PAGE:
GSA Annual Meeting in Denver, Colorado, USA - 2016

Paper No. 7-11
Presentation Time: 11:10 AM


BEDROSIAN, Paul A., Crustal Geophysics and Geochemistry Science Center, U.S. Geological Survey, Denver Federal Center, Bldg 20, MS 964, Denver, CO 80225,

The North American mid-continent presents a window into craton growth and stabilization as well as the 1.1 Ga rifting event that nearly tore Laurentia apart. Unique to this region is the preservation of this tectonic collage, largely unmodified by subsequent tectonic events, which permits examination of if and how such events are preserved in the continental lithosphere. Focusing on the upper Midwest, I will discuss the implications of a three-dimensional resistivity model derived from EarthScope magnetotelluric data.

The resistivity model reveals the distribution of highly conductive Paleoproterozoic meta-sedimentary rocks in Minnesota, Michigan, and Wisconsin. The electrical signature of these rocks is unique throughout the mid-continent region. Their high conductivity is attributed to metallic sulfides and in some cases graphite. The former is considered a potential source of sulfur for various types of mineral deposits found in the region. A more detailed magnetotelluric survey and a recent reconnaissance airborne electromagnetic survey have been carried out to map these rocks in greater detail.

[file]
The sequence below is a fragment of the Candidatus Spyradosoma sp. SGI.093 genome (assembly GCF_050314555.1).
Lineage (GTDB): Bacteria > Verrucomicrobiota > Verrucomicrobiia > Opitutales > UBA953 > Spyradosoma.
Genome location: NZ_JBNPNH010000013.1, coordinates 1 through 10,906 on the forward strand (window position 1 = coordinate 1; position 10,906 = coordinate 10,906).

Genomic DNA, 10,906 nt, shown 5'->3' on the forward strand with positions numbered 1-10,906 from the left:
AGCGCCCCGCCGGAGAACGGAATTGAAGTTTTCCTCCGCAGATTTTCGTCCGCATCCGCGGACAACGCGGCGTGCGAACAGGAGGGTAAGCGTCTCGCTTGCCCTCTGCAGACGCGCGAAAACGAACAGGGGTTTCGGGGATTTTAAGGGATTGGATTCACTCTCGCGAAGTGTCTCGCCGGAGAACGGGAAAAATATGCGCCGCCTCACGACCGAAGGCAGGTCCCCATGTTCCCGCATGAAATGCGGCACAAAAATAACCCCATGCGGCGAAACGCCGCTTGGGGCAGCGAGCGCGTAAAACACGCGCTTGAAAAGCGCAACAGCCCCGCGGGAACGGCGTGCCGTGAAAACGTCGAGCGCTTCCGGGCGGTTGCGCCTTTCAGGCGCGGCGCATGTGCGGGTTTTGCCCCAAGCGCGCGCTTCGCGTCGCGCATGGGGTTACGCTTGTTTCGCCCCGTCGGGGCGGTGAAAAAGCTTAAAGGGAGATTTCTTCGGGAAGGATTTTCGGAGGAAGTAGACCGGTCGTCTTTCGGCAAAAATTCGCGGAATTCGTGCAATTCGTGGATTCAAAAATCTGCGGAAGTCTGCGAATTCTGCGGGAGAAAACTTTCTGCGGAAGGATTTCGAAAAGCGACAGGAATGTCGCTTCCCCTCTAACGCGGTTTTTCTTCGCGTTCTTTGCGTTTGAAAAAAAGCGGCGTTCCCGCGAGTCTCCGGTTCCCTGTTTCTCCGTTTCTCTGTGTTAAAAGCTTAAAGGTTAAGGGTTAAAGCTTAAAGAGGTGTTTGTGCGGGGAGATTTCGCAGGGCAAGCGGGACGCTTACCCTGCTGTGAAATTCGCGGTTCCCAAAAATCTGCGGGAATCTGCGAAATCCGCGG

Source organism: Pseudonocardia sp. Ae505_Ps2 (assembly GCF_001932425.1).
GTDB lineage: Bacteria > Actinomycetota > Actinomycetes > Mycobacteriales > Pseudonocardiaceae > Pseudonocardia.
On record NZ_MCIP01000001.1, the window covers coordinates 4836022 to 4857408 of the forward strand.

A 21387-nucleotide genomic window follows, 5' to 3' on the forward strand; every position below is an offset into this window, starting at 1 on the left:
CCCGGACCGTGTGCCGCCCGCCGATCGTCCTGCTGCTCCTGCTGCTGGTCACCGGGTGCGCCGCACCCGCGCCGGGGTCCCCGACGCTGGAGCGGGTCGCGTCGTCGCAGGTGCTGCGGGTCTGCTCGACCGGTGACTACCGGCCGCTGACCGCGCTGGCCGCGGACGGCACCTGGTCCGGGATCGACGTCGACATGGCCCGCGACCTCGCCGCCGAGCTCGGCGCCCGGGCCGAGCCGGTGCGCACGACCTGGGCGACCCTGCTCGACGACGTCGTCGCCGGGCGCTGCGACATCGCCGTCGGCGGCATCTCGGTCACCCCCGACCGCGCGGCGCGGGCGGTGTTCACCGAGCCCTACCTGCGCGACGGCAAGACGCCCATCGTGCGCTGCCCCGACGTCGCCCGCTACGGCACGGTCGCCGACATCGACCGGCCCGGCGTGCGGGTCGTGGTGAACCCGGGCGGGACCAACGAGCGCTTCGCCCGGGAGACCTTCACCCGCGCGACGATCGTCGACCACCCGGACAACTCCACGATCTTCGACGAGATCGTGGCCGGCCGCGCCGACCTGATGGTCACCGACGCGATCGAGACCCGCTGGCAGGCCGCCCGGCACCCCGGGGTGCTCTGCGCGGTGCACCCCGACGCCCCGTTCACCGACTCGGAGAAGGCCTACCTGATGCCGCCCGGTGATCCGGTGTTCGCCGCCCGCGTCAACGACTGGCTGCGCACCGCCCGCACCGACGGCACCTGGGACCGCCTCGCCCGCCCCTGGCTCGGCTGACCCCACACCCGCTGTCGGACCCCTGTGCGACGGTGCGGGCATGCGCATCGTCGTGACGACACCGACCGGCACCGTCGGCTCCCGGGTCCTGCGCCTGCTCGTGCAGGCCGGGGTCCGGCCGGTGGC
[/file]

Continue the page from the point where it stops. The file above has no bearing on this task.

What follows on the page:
The Paleoproterozoic structural collage is interrupted by the 1.1 Ga Mid-continent Rift System (MRS). The resistivity model reveals a west-to-east asymmetry within the Lake Superior graben, with the Thiel fault speculated to be the dividing line. The asymmetry is taken to reflect the different geometric response of each half of the basin to compression during the Grenville orogeny. The orientation of the rift-bounding faults in relation to the stress field at the time is speculated to have resulted in a greater degree of compression in the western half of the Superior graben than in the eastern half.

The resistivity of the mantle lithospheric beneath the region is surprisingly heterogeneous. The spatial pattern of these variations bears little resemblance to the crustal imprint of past tectonic events or to the direction of North American absolute plate motion. I argue that these resistivity variations reflect differing degrees of hydration (metasomatism) preserved within the lithosphere. Lithospheric hydration in the upper Midwest is speculated to have occurred during MRS magmatism. This interpretation is consistent with geochemical and isotopic analyses of MRS basalts and their inferred mantle sources.